Union Minister Nitin Gadkari said the Centre is very close to finalise the new vehicle scrappage policy for the country. Speaking at the 60th ACMA Annual Session, Gadkari’s remarks on the status of the policy will bring relief to many carmakers who have been demanding it for some time.
Gadkari said that the policy is expected to receive Centre`s approval in a month’s time or even earlier.
On Friday, Union Minister Prakash Javadekar had also said proposal for the auto scrappage policy was ready and all stakeholders have provided inputs, therefore its announcement was likely "very soon". He was speaking at the Society of Indian Automobile Manufacturers (SIAM) annual convention.
Vehicle scrappage policy has the potential of not just putting old and polluting vehicles off Indian roads but also injecting life into the automobile industry due to fresh demand. With resale value of vehicles beyond 15 years being extremely low, these vehicles can be sent to scrapyards with some sort of monetary compensation to owners which could ensure two benefits - incentive for owners to get rid of such vehicles and putting these polluting vehicles out to help the environment.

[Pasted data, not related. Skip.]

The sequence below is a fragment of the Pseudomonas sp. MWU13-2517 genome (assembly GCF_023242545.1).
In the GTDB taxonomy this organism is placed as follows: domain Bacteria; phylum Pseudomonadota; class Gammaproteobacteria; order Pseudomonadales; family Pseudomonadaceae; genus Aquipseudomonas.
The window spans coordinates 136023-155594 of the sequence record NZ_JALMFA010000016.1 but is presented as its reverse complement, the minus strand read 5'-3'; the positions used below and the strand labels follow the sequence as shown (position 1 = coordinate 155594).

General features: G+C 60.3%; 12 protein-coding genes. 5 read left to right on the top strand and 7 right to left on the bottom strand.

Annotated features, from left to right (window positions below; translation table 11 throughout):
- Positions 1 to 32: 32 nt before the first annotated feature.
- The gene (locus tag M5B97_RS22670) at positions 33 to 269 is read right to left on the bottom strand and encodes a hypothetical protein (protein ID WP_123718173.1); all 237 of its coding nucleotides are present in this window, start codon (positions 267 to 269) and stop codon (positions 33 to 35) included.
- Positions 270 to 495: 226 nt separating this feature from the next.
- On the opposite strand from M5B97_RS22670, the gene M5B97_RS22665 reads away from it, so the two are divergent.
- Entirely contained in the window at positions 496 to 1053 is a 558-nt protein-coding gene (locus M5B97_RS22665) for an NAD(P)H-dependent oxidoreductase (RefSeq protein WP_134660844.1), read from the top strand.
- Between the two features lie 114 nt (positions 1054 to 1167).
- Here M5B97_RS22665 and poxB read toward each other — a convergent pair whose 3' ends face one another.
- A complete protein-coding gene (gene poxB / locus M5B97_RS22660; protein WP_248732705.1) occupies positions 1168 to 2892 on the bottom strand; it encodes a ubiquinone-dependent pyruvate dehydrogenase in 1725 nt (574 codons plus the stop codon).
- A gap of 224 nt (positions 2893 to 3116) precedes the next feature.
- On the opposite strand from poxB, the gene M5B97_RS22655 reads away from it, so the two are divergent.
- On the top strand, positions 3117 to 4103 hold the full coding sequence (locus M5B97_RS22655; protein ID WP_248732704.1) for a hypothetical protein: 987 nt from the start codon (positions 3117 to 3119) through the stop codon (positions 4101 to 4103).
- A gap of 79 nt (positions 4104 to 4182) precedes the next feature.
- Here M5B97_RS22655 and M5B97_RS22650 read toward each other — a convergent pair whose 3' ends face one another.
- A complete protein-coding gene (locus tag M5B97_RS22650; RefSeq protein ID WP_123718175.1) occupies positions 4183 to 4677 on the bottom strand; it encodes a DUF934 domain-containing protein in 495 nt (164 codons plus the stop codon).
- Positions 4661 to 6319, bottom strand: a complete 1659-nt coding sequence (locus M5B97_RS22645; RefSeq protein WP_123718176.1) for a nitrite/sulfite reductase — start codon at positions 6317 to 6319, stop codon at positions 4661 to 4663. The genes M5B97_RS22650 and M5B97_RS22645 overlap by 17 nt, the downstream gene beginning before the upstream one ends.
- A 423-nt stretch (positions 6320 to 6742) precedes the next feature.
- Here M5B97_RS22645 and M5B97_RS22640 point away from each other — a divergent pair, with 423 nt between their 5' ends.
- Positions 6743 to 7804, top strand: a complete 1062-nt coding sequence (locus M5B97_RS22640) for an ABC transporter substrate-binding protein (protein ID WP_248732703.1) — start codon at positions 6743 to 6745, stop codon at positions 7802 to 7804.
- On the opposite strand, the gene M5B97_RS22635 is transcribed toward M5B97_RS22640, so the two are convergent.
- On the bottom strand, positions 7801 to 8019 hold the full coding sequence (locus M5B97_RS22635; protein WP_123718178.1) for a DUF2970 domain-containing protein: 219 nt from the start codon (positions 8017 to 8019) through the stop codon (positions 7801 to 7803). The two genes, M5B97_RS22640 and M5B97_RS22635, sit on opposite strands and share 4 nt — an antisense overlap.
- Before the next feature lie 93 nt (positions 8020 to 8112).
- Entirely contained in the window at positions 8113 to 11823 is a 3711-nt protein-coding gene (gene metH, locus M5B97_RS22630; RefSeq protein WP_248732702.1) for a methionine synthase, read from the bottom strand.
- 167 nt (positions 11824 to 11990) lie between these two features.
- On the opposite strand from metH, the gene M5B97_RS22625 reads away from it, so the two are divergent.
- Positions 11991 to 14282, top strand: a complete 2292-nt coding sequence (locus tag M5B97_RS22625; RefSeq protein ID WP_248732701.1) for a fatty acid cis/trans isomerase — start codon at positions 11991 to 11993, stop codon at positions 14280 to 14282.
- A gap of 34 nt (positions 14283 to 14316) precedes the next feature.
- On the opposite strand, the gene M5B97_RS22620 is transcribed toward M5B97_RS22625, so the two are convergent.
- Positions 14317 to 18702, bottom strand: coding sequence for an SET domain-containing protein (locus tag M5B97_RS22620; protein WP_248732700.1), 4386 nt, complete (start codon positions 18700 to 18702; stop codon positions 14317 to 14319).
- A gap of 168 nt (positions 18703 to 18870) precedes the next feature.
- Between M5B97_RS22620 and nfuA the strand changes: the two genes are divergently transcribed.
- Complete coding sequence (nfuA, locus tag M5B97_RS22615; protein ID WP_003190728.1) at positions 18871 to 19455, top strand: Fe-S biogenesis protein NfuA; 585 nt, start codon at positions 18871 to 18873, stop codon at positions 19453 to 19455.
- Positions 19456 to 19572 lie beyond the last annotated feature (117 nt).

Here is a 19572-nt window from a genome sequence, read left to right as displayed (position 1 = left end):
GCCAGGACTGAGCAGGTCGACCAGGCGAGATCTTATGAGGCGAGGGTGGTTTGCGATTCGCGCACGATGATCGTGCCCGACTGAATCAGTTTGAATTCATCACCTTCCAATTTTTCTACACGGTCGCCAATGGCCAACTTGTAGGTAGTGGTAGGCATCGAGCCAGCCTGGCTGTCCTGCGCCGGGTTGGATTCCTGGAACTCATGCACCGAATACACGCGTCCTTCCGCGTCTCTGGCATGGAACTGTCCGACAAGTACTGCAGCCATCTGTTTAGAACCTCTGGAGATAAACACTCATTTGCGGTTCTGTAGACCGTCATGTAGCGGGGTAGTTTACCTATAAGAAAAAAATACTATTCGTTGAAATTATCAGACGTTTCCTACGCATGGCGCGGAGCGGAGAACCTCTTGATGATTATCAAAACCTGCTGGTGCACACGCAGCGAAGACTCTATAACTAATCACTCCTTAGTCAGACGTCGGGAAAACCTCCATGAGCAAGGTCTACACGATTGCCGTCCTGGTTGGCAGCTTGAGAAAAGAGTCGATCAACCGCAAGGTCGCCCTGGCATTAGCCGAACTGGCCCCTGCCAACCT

Other countries have previously undertaken measures similar to the vehicle scrappage policy. In the US, it was officially called Car Allowance Rebate System but popularly referred to as 'Cash for Clunkers.' It was implemented in the aftermath of the 2008-2009 financial slump with people being given around $4,500 for their old vehicles provided they buy a more fuel efficient vehicle in its place. Fox News has reported that around 700,000 vehicles were brought to scrapyards under this program.
Gadkari also urged the auto component sector to increase exports and strive for quality manufacturing.
He said that government is now of a mindset to increase the country` s exports and limit imports by imposing duty.
On the infra push, he said that Centre will build 22 `Green Expressway Projects` and work on some have already started.
In addition, he called upon the industry to set up clusters for automobile manufacturing next to the upcoming expressways.